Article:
It's fascinating the way terms pop up, gain traction, and become "of the moment."
Think "inbound marketing."
Or "paid, earned, and owned media."
Or the "social Web."
I’m sure you have plenty of your own favorites.
Lately, I’ve been seeing the term “real-time marketing” hit its stride. I get e-newsletters with that title. I see event tracks carrying the moniker. For me, this is one term that resonates, particularly in the context of Brand Activation.
At our agency, we espouse the notion that Brand Activation requires extreme topicality. (David Meerman Scott uses a colorfully provocative term for this–“newsjacking”–and he has even written a book about it.
At SPBA, we believe that the more a brand is plugged into the topical dynamics and drivers in its market, the more “activated” it likely will, or can, be.
Example: One of SPBA’s clients serves industries and decision-maker functions that are massively befuddled by the 2,200 pages of legislation collectively called “Healthcare Reform.” Said client and we have been on this like white on rice. We are hell-bent on providing clarity where there is confusion. Prescriptive and actionable advice at a time when there is a void. All in a variety of forms and form factors that seamlessly span channels and are widely discoverable.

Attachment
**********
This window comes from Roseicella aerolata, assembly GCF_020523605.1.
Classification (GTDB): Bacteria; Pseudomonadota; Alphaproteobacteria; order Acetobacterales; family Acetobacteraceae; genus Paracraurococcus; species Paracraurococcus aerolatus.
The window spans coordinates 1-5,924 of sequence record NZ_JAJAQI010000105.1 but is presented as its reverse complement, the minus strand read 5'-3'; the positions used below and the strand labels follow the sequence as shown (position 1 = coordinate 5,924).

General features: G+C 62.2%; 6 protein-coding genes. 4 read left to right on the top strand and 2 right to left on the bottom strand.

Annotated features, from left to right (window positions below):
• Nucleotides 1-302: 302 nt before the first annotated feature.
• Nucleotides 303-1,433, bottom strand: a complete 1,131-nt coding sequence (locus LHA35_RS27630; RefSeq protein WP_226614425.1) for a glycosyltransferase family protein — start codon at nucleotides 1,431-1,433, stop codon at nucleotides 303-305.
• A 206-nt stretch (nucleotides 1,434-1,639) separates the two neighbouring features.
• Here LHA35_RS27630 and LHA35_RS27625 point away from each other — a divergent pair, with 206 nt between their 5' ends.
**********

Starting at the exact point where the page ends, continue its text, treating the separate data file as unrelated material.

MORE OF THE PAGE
To me, this is real-time marketing at its best. Extremely valuable. Leveraging our client’s experience and expertise. Providing a richer context for client and customer engagement.
Of course, there are plenty of other applications of real-time marketing, such as serving creative in real time based on market conditions (we do that for a financial services client).
What’s important is making marketing and brands all about value delivered (and not just solutions delivered), doing so continually, and doing so based on what’s of the moment, in the moment (and in moments to come).
So, real-time marketing? It’s a fine term. It is enjoying a justified moment in the sun. But what it really means is that activated brands understand that topicality always is an ally.